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THE MANDARINS

Whether read as a novel of ideas (as is intended) or as a roman a (which it also is), this fascinating long novel is by far the author's best work. It starts at Christmas, 1944, and traces through four years the development among a group of Paris left-wing intellectuals. The goal is to tell how these men and women, united during the war in the Resistance and by the common, necessary action involved, reacted and divided in peace. The story is told in alternating chapters,- half in the third person about Henri Perron, writer and editor of an underground newspaper, half in the first person by Anne Dubreuilk, a psychiatrist (de Beauvoir herself). Anne's husband, Robert, a Sartre-like figure, starts the S.R.L., a movement of the non-Communist left, and persuades Henri to back it with his paper. Then they split over breaking the story of Russian slave labor camps- and an unfounded suspicion that Robert has become a secret Communist. Later they are reunited in feeling that the intellectuals must maintain a position around which liberals who can't swallow either Capitalism or Communism can rally. Besides the political story there are several love stories, one an extraordinary and wonderful story of Anne and an American writer (whom the literary cognescenti will recognize). This is alternately idyllic, passionate, horrifying and tragic — and extraordinarily objective. The picture of America, too, is unusual in view of de Beauvoir's expected attitude. The book offers more than space permits in detail:- political discussion, graphic sex, sharp pen portraits of types and individuals in the literary scene, some travel writing, even a few-episodes of straight action. Despite all this, the novel is not a hedge podge; its parts are well integrated with the central theme. Readers may be divided in their acceptance, but the book is certain of significant critical reception. A certain awkwardness of translation is unfortunate, but despite this, the book — for the initiate- is well worth the price.

Pub Date: May 28, 1956

ISBN: 0393318834

Page Count: 612

Publisher: World

Review Posted Online: Oct. 10, 2011

Kirkus Reviews Issue: May 1, 1956

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THE NIGHTINGALE

Still, a respectful and absorbing page-turner.

Hannah’s new novel is an homage to the extraordinary courage and endurance of Frenchwomen during World War II.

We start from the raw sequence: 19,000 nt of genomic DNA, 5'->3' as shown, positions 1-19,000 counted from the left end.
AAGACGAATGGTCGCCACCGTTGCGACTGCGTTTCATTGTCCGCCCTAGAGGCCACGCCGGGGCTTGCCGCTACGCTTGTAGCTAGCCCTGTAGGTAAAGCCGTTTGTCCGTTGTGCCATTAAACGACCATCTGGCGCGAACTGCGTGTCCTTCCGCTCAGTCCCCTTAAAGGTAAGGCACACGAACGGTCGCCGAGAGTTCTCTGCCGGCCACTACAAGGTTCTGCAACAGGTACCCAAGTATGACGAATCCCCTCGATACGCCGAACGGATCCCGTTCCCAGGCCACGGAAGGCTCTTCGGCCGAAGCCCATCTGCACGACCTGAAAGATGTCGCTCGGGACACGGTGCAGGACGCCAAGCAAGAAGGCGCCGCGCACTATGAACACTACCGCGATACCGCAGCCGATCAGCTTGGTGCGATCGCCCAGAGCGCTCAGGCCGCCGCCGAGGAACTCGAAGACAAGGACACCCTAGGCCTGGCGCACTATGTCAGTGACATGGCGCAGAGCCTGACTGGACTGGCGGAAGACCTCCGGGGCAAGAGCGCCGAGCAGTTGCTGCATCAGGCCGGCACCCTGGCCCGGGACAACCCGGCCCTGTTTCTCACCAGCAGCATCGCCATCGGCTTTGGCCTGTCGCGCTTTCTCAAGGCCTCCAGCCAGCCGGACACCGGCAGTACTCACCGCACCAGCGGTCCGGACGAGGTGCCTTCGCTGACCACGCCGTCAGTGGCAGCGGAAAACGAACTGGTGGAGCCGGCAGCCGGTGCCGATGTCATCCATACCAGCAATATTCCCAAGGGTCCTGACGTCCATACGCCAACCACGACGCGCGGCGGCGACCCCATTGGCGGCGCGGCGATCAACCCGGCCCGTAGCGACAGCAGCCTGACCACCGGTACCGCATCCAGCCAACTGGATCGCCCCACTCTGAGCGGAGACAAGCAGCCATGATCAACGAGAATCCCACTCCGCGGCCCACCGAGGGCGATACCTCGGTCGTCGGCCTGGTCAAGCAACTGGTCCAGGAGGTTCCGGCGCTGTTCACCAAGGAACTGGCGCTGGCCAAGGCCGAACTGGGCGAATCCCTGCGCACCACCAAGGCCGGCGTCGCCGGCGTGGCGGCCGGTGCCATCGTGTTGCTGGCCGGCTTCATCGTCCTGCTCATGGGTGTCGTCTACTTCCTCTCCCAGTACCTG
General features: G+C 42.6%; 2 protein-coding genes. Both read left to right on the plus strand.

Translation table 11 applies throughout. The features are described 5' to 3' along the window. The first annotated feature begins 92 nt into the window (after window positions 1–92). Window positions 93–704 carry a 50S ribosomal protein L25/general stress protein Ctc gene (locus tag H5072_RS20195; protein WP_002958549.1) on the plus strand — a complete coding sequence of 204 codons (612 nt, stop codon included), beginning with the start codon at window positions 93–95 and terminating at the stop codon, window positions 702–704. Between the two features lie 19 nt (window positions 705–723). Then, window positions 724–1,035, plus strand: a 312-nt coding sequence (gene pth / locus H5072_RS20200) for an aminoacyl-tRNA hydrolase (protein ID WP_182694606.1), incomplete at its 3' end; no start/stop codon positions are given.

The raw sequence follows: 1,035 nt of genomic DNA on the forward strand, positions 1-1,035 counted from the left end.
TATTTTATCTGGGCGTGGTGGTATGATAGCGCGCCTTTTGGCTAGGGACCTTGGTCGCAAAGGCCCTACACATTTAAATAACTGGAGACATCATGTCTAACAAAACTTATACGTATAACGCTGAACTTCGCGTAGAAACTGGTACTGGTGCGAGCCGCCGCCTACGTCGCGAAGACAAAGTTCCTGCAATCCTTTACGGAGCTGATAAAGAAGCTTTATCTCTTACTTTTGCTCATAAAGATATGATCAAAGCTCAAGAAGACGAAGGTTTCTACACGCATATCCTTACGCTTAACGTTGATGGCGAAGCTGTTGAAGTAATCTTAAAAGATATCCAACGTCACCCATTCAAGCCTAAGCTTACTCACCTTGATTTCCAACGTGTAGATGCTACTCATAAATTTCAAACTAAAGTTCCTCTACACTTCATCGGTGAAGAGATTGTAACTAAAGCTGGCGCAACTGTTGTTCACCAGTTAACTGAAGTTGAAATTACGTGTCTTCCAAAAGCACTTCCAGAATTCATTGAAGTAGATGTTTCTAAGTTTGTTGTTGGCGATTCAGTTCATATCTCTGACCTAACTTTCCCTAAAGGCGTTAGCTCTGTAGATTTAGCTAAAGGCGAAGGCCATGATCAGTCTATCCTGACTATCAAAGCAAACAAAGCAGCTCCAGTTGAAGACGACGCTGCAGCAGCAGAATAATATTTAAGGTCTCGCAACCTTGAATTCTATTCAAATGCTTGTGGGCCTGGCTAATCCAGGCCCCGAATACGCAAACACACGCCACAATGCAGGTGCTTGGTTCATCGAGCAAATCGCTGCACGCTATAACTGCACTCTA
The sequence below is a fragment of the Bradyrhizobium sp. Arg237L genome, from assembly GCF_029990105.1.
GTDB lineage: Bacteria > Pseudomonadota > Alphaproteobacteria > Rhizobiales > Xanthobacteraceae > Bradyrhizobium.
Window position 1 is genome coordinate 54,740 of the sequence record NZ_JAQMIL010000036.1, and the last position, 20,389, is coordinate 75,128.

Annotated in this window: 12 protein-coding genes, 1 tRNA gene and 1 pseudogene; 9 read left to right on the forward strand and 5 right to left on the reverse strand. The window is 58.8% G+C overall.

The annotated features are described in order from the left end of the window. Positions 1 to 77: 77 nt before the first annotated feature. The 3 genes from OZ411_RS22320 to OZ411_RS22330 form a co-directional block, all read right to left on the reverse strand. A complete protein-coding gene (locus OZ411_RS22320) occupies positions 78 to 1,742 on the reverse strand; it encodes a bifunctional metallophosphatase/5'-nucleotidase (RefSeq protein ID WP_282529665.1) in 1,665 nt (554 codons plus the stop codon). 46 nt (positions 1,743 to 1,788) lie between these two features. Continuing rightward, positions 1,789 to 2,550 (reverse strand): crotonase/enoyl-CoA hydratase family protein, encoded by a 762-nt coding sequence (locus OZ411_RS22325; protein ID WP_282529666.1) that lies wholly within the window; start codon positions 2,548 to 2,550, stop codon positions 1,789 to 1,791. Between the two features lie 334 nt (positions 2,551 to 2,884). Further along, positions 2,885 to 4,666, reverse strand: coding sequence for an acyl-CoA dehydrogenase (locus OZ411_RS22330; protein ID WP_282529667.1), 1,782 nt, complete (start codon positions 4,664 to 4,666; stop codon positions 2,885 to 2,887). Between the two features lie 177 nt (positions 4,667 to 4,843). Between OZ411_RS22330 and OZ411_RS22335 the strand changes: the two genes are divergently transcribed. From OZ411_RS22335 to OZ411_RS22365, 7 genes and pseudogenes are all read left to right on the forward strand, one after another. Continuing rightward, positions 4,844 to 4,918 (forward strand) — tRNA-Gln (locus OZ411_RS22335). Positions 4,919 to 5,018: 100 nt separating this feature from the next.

In 1995, an elderly unnamed widow is moving into an Oregon nursing home on the urging of her controlling son, Julien, a surgeon. This trajectory is interrupted when she receives an invitation to return to France to attend a ceremony honoring passeurs: people who aided the escape of others during the war. Cut to spring, 1940: Viann has said goodbye to husband Antoine, who's off to hold the Maginot line against invading Germans. She returns to tending her small farm, Le Jardin, in the Loire Valley, teaching at the local school and coping with daughter Sophie’s adolescent rebellion. Soon, that world is upended: The Germans march into Paris and refugees flee south, overrunning Viann’s land. Her long-estranged younger sister, Isabelle, who has been kicked out of multiple convent schools, is sent to Le Jardin by Julien, their father in Paris, a drunken, decidedly unpaternal Great War veteran. As the depredations increase in the occupied zone—food rationing, systematic looting, and the billeting of a German officer, Capt. Beck, at Le Jardin—Isabelle’s outspokenness is a liability. She joins the Resistance, volunteering for dangerous duty: shepherding downed Allied airmen across the Pyrenees to Spain. Code-named the Nightingale, Isabelle will rescue many before she's captured. Meanwhile, Viann’s journey from passive to active resistance is less dramatic but no less wrenching. Hannah vividly demonstrates how the Nazis, through starvation, intimidation and barbarity both casual and calculated, demoralized the French, engineering a community collapse that enabled the deportations and deaths of more than 70,000 Jews. Hannah’s proven storytelling skills are ideally suited to depicting such cataclysmic events, but her tendency to sentimentalize undermines the gravitas of this tale.